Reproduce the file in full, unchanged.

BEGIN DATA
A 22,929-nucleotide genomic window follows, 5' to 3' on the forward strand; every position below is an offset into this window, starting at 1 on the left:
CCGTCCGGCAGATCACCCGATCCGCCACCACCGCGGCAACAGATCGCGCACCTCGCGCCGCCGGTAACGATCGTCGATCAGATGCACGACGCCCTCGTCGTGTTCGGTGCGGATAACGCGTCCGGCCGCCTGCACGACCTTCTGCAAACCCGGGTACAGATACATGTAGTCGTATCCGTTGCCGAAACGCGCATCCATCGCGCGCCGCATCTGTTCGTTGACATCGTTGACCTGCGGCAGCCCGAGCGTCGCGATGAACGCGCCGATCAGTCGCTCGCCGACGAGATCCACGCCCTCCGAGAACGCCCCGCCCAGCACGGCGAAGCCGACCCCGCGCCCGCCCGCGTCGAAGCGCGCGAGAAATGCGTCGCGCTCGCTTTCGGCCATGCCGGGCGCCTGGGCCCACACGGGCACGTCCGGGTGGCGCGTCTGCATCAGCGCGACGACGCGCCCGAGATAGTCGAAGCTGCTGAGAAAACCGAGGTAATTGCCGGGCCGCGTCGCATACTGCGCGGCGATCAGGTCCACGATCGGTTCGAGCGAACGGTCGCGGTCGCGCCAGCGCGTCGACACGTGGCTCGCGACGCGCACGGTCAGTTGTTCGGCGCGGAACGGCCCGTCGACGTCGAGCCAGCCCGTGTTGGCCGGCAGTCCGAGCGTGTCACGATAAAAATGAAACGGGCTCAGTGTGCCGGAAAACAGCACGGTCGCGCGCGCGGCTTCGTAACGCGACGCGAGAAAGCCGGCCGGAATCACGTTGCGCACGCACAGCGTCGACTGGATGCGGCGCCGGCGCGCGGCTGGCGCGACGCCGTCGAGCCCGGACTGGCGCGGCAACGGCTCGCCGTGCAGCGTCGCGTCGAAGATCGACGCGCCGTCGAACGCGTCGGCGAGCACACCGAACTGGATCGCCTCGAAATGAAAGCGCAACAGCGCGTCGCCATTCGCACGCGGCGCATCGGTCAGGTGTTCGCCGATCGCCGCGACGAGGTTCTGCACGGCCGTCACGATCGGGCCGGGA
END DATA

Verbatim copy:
A 22,929-nucleotide genomic window follows, 5' to 3' on the forward strand; every position below is an offset into this window, starting at 1 on the left:
CCGTCCGGCAGATCACCCGATCCGCCACCACCGCGGCAACAGATCGCGCACCTCGCGCCGCCGGTAACGATCGTCGATCAGATGCACGACGCCCTCGTCGTGTTCGGTGCGGATAACGCGTCCGGCCGCCTGCACGACCTTCTGCAAACCCGGGTACAGATACATGTAGTCGTATCCGTTGCCGAAACGCGCATCCATCGCGCGCCGCATCTGTTCGTTGACATCGTTGACCTGCGGCAGCCCGAGCGTCGCGATGAACGCGCCGATCAGTCGCTCGCCGACGAGATCCACGCCCTCCGAGAACGCCCCGCCCAGCACGGCGAAGCCGACCCCGCGCCCGCCCGCGTCGAAGCGCGCGAGAAATGCGTCGCGCTCGCTTTCGGCCATGCCGGGCGCCTGGGCCCACACGGGCACGTCCGGGTGGCGCGTCTGCATCAGCGCGACGACGCGCCCGAGATAGTCGAAGCTGCTGAGAAAACCGAGGTAATTGCCGGGCCGCGTCGCATACTGCGCGGCGATCAGGTCCACGATCGGTTCGAGCGAACGGTCGCGGTCGCGCCAGCGCGTCGACACGTGGCTCGCGACGCGCACGGTCAGTTGTTCGGCGCGGAACGGCCCGTCGACGTCGAGCCAGCCCGTGTTGGCCGGCAGTCCGAGCGTGTCACGATAAAAATGAAACGGGCTCAGTGTGCCGGAAAACAGCACGGTCGCGCGCGCGGCTTCGTAACGCGACGCGAGAAAGCCGGCCGGAATCACGTTGCGCACGCACAGCGTCGACTGGATGCGGCGCCGGCGCGCGGCTGGCGCGACGCCGTCGAGCCCGGACTGGCGCGGCAACGGCTCGCCGTGCAGCGTCGCGTCGAAGATCGACGCGCCGTCGAACGCGTCGGCGAGCACACCGAACTGGATCGCCTCGAAATGAAAGCGCAACAGCGCGTCGCCATTCGCACGCGGCGCATCGGTCAGGTGTTCGCCGATCGCCGCGACGAGGTTCTGCACGGCCGTCACGATCGGGCCGGGA